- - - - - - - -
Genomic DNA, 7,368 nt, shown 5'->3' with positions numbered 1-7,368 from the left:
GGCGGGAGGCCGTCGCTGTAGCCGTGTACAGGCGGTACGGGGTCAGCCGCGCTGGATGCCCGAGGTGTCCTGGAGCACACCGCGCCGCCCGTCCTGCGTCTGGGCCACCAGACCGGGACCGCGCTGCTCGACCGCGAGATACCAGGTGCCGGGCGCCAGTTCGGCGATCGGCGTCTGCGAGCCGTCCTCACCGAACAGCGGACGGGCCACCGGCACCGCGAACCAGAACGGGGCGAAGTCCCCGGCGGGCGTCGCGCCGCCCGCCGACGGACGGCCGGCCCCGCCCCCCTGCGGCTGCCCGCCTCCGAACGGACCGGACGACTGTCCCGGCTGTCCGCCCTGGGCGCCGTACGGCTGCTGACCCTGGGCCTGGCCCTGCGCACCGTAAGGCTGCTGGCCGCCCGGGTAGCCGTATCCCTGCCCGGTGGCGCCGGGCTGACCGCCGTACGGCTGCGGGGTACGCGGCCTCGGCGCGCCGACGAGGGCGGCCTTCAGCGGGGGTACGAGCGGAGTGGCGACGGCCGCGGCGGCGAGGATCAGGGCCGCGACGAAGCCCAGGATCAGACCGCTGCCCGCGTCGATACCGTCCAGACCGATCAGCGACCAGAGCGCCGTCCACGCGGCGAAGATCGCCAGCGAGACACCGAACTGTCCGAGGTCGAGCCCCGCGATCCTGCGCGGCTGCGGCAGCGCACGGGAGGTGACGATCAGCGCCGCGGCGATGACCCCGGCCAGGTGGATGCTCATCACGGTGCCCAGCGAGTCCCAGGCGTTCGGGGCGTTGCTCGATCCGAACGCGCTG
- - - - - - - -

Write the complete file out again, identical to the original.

Genomic DNA, 7,368 nt, shown 5'->3' with positions numbered 1-7,368 from the left:
GGCGGGAGGCCGTCGCTGTAGCCGTGTACAGGCGGTACGGGGTCAGCCGCGCTGGATGCCCGAGGTGTCCTGGAGCACACCGCGCCGCCCGTCCTGCGTCTGGGCCACCAGACCGGGACCGCGCTGCTCGACCGCGAGATACCAGGTGCCGGGCGCCAGTTCGGCGATCGGCGTCTGCGAGCCGTCCTCACCGAACAGCGGACGGGCCACCGGCACCGCGAACCAGAACGGGGCGAAGTCCCCGGCGGGCGTCGCGCCGCCCGCCGACGGACGGCCGGCCCCGCCCCCCTGCGGCTGCCCGCCTCCGAACGGACCGGACGACTGTCCCGGCTGTCCGCCCTGGGCGCCGTACGGCTGCTGACCCTGGGCCTGGCCCTGCGCACCGTAAGGCTGCTGGCCGCCCGGGTAGCCGTATCCCTGCCCGGTGGCGCCGGGCTGACCGCCGTACGGCTGCGGGGTACGCGGCCTCGGCGCGCCGACGAGGGCGGCCTTCAGCGGGGGTACGAGCGGAGTGGCGACGGCCGCGGCGGCGAGGATCAGGGCCGCGACGAAGCCCAGGATCAGACCGCTGCCCGCGTCGATACCGTCCAGACCGATCAGCGACCAGAGCGCCGTCCACGCGGCGAAGATCGCCAGCGAGACACCGAACTGTCCGAGGTCGAGCCCCGCGATCCTGCGCGGCTGCGGCAGCGCACGGGAGGTGACGATCAGCGCCGCGGCGATGACCCCGGCCAGGTGGATGCTCATCACGGTGCCCAGCGAGTCCCAGGCGTTCGGGGCGTTGCTCGATCCGAACGCGCTG